When Dart types aren't optional

Dart, the structured web programming language, has a feature typically called "optional types". Dart claims that "type annotations don't affect the runtime semantics of the code". This post helps to explain when a type is and isn't optional, and what "type annotation" means as different than "type".

The Dart discussion mailing list kicked off a good thread about generics, which evolved into when types can be optional. The Dart community chimed in with great answers (thanks to Ladislav, Sam, John, Dirk, Ross, Bob, and Eli!). Bob Nystrom summed it up well, with some examples that I wanted to specifically highlight:

Bob writes:


Types aren't always annotations. There are type annotations, but there are also places where types appear in code that are not annotations. For example:

// type annotations: 

int i;
foo(int i) => ...
class Foo {
  int bar;
  int baz() => ...

// types that are not annotations:

foo is String;
new Foo();
new Foo<Bar>();
class Foo extends Bar implements Baz
{ ... } catch (SomeException ex) { ... } 

In every place where a type appears outside of an annotation, the type absolutely does have an important effect at runtime, and cannot be ignored. It's only type annotations that are "optional" in that sense.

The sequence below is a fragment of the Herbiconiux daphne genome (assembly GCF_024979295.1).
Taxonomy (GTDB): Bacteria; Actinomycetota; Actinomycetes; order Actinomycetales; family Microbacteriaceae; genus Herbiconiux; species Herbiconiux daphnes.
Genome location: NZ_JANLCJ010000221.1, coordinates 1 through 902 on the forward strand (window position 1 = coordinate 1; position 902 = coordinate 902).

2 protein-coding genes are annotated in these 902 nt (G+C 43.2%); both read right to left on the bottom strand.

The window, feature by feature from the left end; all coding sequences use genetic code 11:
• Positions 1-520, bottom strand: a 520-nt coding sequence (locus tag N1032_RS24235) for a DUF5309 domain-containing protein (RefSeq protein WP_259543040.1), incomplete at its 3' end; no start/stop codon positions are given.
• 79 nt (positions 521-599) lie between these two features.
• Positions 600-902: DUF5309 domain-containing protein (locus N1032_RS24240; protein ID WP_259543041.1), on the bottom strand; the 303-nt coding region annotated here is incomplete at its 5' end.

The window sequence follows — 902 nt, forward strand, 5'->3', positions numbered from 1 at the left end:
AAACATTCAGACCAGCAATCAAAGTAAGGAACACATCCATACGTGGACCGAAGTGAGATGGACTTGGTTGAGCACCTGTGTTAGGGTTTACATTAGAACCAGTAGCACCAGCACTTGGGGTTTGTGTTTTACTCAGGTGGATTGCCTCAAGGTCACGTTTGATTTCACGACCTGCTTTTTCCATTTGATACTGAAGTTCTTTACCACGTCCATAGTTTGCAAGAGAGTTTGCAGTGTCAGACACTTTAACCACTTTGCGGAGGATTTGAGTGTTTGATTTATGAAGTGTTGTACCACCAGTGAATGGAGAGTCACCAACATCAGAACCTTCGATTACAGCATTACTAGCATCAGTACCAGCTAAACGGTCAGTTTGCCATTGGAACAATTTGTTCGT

Remember that Dart programs can run in two different modes: production mode and checked mode. In production mode, which is the default runtime mode, the program ignores type annotations. Production mode loads, compiles, and runs the code as fast as possible.

In the above examples, the types that are not annotations are respected in production mode.

In contrast, checked mode is an optional mode that does respect the type annotations and turns on "dynamic type assertions". In this mode, Dart will automatically insert assertions which check the types of objects with the declared static type annotations. If there isn't a match, an exception is raised to indicate the potential problem at the location of the mismatch. In general, we think developers should develop and test in "checked mode". Learn more about how to enable checked mode in the SDK and enable checked mode in Dartium.

In the above examples, checked mode will respect both the type annotations and the types that are not annotations.

As always, the Dart discussion mailing list is a great way to join the conversation and get your questions answered. You might also be interested in the Dart questions on Stack Overflow.
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